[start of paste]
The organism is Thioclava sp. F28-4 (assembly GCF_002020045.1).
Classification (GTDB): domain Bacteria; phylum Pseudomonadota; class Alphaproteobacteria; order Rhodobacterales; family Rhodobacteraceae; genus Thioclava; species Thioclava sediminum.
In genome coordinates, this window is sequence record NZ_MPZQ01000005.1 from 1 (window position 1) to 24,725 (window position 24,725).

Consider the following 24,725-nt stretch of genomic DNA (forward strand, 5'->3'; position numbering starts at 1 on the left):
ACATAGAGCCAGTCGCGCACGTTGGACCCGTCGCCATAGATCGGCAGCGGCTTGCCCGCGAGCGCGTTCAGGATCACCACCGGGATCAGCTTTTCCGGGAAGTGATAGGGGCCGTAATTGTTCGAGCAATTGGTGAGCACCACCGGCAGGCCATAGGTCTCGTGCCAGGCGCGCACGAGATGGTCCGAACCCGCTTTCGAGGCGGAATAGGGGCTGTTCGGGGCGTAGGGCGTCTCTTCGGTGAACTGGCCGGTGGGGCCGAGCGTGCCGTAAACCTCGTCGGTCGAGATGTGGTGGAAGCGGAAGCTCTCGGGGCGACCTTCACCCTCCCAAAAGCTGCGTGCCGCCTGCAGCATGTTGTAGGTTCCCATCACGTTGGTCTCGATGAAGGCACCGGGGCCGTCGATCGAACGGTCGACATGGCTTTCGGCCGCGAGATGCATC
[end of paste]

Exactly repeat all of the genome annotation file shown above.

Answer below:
The organism is Thioclava sp. F28-4 (assembly GCF_002020045.1).
Classification (GTDB): domain Bacteria; phylum Pseudomonadota; class Alphaproteobacteria; order Rhodobacterales; family Rhodobacteraceae; genus Thioclava; species Thioclava sediminum.
In genome coordinates, this window is sequence record NZ_MPZQ01000005.1 from 1 (window position 1) to 24,725 (window position 24,725).

Consider the following 24,725-nt stretch of genomic DNA (forward strand, 5'->3'; position numbering starts at 1 on the left):
ACATAGAGCCAGTCGCGCACGTTGGACCCGTCGCCATAGATCGGCAGCGGCTTGCCCGCGAGCGCGTTCAGGATCACCACCGGGATCAGCTTTTCCGGGAAGTGATAGGGGCCGTAATTGTTCGAGCAATTGGTGAGCACCACCGGCAGGCCATAGGTCTCGTGCCAGGCGCGCACGAGATGGTCCGAACCCGCTTTCGAGGCGGAATAGGGGCTGTTCGGGGCGTAGGGCGTCTCTTCGGTGAACTGGCCGGTGGGGCCGAGCGTGCCGTAAACCTCGTCGGTCGAGATGTGGTGGAAGCGGAAGCTCTCGGGGCGACCTTCACCCTCCCAAAAGCTGCGTGCCGCCTGCAGCATGTTGTAGGTTCCCATCACGTTGGTCTCGATGAAGGCACCGGGGCCGTCGATCGAACGGTCGACATGGCTTTCGGCCGCGAGATGCATC